A multiple strategy search was undertaken to identify research on homeopathic treatments that used the strategy from the comprehensive review by Linde, et al.  Briefly, this involved 1) the review by Kleijnen, et al. published in 1991,  which used a extensive search strategy for Medline and Embase up to 1990; 2) a direct search of Medline from 1966 to August 1995 using the full text terms homeop*, homoeop*, and the Mesh terms homoeopathy, homoeopathy, and alternative medicine and screening of all citations found; 3) contacts with homeopathic researchers, institutions reporting on homeopathic research, homeopathic manufacturers and follow-up on suggestions from these contacts; 4) searching several extensive homeopathic and complementary medicine registries including those of the Woodward Foundation (USA); CISCOM (RCCM, London); AMED (British Library); HomInform (Glasgow, Scotland); IDAG (Amersfoort, Netherlands); and CCRH (India) as well as several individual collections; 5) attending homeopathic meetings and searching the conference proceedings, abstract ebooklets, and indexes from meetings and homeopathic books; 6) the references of reviews and trials found; 7) and additional on-line searches of Medline and Embase from 1989 to October 1995. We operationally defined homeopathic research as studies involving serially prepared dilutions selected according to commonly used methods, including classical, clinical, and complex approaches including pathological and isopathic and tautapathic remedy selection.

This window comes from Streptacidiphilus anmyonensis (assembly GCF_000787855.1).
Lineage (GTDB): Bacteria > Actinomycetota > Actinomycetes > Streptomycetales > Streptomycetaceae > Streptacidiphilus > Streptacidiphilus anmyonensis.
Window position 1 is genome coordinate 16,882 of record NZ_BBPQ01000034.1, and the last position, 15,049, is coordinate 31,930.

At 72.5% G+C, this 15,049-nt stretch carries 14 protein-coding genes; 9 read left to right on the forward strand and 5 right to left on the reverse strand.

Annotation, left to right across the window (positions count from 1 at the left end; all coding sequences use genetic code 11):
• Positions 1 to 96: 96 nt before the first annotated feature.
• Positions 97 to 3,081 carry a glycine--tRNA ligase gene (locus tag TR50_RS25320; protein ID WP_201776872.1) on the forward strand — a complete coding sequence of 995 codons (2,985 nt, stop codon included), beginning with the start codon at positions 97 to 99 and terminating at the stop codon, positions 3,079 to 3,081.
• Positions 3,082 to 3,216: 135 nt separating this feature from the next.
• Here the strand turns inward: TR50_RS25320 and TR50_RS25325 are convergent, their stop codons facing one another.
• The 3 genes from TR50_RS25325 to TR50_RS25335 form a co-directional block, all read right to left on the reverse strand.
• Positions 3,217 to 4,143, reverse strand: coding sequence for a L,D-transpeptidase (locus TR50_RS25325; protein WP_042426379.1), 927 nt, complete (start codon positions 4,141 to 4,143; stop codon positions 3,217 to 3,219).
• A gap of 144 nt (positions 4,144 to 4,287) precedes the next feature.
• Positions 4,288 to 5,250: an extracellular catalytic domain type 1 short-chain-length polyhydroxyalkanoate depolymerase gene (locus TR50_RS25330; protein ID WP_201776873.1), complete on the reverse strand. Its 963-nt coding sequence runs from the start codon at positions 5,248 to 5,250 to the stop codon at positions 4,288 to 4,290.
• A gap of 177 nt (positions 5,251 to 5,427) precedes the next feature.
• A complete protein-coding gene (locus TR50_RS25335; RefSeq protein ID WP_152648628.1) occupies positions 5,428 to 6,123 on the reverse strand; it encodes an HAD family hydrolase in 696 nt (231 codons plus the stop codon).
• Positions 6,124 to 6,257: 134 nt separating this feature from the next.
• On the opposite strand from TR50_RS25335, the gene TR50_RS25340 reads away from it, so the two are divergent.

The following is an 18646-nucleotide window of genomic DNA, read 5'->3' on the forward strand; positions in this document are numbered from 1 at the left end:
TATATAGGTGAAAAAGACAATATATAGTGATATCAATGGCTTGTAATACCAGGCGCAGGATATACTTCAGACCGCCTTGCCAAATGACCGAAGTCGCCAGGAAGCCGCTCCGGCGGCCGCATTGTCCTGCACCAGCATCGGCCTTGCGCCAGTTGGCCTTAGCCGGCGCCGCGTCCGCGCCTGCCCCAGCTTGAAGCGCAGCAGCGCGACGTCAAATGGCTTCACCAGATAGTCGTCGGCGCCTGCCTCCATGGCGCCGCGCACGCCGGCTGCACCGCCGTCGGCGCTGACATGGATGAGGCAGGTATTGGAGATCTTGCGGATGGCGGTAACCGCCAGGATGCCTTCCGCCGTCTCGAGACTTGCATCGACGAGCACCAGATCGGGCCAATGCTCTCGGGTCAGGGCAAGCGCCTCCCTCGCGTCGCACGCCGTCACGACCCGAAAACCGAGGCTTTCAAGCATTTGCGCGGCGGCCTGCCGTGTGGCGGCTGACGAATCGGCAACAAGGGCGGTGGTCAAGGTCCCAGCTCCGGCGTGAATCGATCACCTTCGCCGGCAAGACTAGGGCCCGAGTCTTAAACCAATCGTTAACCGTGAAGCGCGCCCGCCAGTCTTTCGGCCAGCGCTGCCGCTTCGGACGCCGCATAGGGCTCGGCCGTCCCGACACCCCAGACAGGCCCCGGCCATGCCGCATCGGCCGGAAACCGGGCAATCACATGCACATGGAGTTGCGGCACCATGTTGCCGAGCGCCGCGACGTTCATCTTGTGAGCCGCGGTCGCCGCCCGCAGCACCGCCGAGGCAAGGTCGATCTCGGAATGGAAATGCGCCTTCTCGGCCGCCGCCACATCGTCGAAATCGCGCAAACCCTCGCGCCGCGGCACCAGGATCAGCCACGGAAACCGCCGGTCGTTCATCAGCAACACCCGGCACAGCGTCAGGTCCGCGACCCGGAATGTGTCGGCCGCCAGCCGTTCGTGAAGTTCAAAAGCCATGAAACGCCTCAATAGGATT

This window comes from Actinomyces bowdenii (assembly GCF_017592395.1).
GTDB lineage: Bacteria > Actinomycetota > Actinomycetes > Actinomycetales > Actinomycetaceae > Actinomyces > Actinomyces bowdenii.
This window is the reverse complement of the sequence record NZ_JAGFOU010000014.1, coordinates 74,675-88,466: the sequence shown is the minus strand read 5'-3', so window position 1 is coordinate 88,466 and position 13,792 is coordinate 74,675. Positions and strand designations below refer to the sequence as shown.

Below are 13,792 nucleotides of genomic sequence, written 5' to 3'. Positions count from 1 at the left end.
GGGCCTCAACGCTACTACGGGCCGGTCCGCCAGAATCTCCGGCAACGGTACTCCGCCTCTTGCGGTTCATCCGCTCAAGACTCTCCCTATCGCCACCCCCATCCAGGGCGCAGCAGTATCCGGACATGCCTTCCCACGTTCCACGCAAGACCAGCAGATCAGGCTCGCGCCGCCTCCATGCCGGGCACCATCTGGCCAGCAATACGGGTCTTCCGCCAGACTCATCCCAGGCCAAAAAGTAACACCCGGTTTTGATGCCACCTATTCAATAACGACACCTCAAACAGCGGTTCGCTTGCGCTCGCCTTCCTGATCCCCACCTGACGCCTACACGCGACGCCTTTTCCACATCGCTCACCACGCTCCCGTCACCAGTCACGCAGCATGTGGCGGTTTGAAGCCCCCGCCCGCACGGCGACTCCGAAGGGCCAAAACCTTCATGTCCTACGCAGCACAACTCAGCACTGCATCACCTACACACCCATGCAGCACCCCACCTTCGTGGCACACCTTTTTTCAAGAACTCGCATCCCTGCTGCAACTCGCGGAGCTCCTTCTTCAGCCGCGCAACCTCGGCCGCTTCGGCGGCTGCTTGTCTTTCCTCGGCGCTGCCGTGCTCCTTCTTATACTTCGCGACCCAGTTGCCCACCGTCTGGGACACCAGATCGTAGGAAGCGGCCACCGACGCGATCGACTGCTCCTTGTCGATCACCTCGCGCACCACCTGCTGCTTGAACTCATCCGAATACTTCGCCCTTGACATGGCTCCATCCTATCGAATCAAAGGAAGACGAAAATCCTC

We sought to get representative samples of the best research in homeopathy and conventional medicine. There is a large disparity in the amount of research in conventional and homeopathic medicine. In addition, there are recognized journals in conventional medicine publish the best research, while this is not the case in homeopathy. We therefore used different approaches to identify the best articles in these databases as follows. For homeopathy, articles had to meet the following criteria: (1) use of a homeopathic intervention for a clinical condition in a comparative trial; (2) assessment of the outcome of the intervention using an empirical measure of some type; (3) be prospective and involve a parallel control group for comparison with homeopathic treatment; (4) have sufficient information reported for us to score with SR review criteria; (5) be in English. We included criterion (3 – studies in parallel control groups) because there is a vast literature of case and series outcome reports in homeopathy that are not written for purposes of research and so would not represent the "gold standard" for homeopathic research.